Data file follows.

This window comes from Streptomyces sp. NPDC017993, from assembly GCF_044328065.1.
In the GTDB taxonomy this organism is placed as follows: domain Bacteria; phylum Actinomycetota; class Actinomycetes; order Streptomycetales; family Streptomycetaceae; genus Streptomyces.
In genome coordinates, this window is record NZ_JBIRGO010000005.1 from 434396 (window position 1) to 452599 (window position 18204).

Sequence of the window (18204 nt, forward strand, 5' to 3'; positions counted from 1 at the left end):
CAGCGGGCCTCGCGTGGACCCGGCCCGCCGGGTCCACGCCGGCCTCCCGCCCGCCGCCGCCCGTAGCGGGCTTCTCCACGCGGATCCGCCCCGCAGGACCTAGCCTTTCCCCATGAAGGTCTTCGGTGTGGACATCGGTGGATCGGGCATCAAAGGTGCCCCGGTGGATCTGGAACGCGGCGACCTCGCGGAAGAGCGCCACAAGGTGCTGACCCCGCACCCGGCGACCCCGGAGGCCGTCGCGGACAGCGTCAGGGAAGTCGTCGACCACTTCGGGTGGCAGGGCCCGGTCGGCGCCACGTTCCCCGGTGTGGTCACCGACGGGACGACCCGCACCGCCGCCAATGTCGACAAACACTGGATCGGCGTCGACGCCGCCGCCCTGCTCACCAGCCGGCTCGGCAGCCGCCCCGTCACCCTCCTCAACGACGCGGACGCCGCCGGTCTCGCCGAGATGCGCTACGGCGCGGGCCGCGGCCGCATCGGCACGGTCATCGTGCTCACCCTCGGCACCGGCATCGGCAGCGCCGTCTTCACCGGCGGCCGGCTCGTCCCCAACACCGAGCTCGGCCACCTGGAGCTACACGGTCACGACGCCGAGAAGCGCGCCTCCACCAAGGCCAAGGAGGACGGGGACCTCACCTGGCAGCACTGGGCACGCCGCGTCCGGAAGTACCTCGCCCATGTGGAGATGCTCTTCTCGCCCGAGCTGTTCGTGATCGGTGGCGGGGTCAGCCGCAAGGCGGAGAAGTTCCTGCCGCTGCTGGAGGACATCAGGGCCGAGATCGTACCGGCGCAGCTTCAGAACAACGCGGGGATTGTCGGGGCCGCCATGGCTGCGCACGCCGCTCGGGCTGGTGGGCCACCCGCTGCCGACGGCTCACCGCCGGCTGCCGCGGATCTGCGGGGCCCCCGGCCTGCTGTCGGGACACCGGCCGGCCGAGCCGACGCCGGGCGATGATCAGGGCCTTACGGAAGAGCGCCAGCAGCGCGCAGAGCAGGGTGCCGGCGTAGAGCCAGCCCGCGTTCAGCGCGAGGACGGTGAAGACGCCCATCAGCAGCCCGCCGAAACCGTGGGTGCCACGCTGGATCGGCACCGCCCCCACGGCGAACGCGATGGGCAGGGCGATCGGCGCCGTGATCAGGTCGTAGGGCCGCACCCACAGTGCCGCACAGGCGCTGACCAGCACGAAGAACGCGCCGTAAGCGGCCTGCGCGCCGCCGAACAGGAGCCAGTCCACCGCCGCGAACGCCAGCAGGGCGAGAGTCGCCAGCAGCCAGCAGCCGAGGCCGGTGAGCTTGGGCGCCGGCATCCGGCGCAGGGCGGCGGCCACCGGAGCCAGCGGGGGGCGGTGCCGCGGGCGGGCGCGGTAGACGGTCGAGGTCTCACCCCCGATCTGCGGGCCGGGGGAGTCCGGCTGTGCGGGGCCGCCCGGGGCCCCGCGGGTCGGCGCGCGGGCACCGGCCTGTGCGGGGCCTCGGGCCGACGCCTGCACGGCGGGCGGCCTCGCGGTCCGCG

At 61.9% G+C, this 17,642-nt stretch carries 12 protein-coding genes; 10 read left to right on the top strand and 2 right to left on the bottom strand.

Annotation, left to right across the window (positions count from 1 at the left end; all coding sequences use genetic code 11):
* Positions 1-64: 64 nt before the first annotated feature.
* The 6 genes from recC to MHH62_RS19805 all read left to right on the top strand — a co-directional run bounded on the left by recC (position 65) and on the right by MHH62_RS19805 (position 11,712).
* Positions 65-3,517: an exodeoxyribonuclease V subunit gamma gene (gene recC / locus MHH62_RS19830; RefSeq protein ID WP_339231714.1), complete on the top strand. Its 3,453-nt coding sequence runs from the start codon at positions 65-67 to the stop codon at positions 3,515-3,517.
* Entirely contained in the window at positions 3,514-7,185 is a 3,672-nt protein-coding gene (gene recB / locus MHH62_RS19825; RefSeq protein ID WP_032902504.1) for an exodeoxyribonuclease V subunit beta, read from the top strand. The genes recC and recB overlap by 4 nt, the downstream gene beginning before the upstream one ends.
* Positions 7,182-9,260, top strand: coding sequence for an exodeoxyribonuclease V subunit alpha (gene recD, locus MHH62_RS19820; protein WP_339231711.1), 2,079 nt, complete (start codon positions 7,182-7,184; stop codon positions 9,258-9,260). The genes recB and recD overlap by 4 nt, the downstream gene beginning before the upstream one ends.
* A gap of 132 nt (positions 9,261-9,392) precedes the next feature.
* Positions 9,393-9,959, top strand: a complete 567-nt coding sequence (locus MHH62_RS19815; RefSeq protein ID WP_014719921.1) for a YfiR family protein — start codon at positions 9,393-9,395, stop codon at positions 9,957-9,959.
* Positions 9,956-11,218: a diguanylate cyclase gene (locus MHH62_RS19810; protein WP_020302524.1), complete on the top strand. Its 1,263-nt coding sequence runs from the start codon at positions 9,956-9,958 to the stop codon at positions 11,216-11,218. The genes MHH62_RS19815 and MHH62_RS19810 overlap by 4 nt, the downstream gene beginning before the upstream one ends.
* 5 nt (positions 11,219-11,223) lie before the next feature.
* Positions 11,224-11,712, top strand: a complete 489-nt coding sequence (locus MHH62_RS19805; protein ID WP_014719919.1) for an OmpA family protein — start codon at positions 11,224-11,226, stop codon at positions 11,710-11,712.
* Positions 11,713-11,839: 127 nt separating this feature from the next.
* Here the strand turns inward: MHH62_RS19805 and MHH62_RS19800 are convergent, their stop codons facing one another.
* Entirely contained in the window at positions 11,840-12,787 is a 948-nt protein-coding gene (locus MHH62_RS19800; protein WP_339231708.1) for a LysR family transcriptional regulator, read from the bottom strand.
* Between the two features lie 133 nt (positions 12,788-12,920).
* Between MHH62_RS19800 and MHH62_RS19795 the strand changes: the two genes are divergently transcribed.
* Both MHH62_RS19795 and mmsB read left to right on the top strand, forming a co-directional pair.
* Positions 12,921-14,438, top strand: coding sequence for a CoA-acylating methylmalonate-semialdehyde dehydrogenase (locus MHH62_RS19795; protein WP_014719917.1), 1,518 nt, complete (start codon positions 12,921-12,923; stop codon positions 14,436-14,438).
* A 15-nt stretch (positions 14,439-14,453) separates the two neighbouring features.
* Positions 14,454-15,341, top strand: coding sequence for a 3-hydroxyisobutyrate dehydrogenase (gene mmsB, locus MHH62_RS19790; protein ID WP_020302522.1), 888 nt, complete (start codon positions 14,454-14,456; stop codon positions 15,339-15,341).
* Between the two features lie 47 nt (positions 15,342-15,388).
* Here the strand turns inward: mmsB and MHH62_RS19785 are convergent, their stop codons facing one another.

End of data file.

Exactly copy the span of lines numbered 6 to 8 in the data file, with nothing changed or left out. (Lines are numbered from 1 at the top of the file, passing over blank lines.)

At 61.9% G+C, this 17,642-nt stretch carries 12 protein-coding genes; 10 read left to right on the top strand and 2 right to left on the bottom strand.

Annotation, left to right across the window (positions count from 1 at the left end; all coding sequences use genetic code 11):
* Positions 1-64: 64 nt before the first annotated feature.